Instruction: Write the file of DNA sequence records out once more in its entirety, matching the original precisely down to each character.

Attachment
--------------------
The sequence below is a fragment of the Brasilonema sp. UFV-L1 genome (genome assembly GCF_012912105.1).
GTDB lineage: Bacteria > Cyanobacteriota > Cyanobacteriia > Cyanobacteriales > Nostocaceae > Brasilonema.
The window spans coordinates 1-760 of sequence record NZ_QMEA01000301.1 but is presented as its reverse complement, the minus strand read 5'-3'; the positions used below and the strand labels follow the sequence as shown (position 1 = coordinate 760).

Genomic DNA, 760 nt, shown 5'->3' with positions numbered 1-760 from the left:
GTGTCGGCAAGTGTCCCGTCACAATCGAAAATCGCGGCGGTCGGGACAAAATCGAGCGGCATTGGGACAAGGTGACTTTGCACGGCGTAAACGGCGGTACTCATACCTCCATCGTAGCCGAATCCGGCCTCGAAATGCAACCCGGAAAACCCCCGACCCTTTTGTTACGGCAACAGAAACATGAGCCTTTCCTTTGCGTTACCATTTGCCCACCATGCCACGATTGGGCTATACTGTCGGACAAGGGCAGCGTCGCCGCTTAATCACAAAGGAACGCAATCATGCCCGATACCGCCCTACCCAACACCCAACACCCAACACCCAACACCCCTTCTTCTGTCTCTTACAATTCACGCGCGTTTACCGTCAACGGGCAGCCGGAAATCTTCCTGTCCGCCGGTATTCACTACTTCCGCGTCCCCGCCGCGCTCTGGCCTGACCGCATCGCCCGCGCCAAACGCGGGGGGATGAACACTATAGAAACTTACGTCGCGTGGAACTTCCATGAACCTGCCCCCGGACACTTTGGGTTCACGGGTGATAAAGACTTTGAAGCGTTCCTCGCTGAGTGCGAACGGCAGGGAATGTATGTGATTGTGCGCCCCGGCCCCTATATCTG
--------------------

The sequence below is a fragment of the Brasilonema sp. UFV-L1 genome (genome assembly GCF_012912105.1).
GTDB lineage: Bacteria > Cyanobacteriota > Cyanobacteriia > Cyanobacteriales > Nostocaceae > Brasilonema.
The window spans coordinates 1-760 of sequence record NZ_QMEA01000301.1 but is presented as its reverse complement, the minus strand read 5'-3'; the positions used below and the strand labels follow the sequence as shown (position 1 = coordinate 760).

Genomic DNA, 760 nt, shown 5'->3' with positions numbered 1-760 from the left:
GTGTCGGCAAGTGTCCCGTCACAATCGAAAATCGCGGCGGTCGGGACAAAATCGAGCGGCATTGGGACAAGGTGACTTTGCACGGCGTAAACGGCGGTACTCATACCTCCATCGTAGCCGAATCCGGCCTCGAAATGCAACCCGGAAAACCCCCGACCCTTTTGTTACGGCAACAGAAACATGAGCCTTTCCTTTGCGTTACCATTTGCCCACCATGCCACGATTGGGCTATACTGTCGGACAAGGGCAGCGTCGCCGCTTAATCACAAAGGAACGCAATCATGCCCGATACCGCCCTACCCAACACCCAACACCCAACACCCAACACCCCTTCTTCTGTCTCTTACAATTCACGCGCGTTTACCGTCAACGGGCAGCCGGAAATCTTCCTGTCCGCCGGTATTCACTACTTCCGCGTCCCCGCCGCGCTCTGGCCTGACCGCATCGCCCGCGCCAAACGCGGGGGGATGAACACTATAGAAACTTACGTCGCGTGGAACTTCCATGAACCTGCCCCCGGACACTTTGGGTTCACGGGTGATAAAGACTTTGAAGCGTTCCTCGCTGAGTGCGAACGGCAGGGAATGTATGTGATTGTGCGCCCCGGCCCCTATATCTG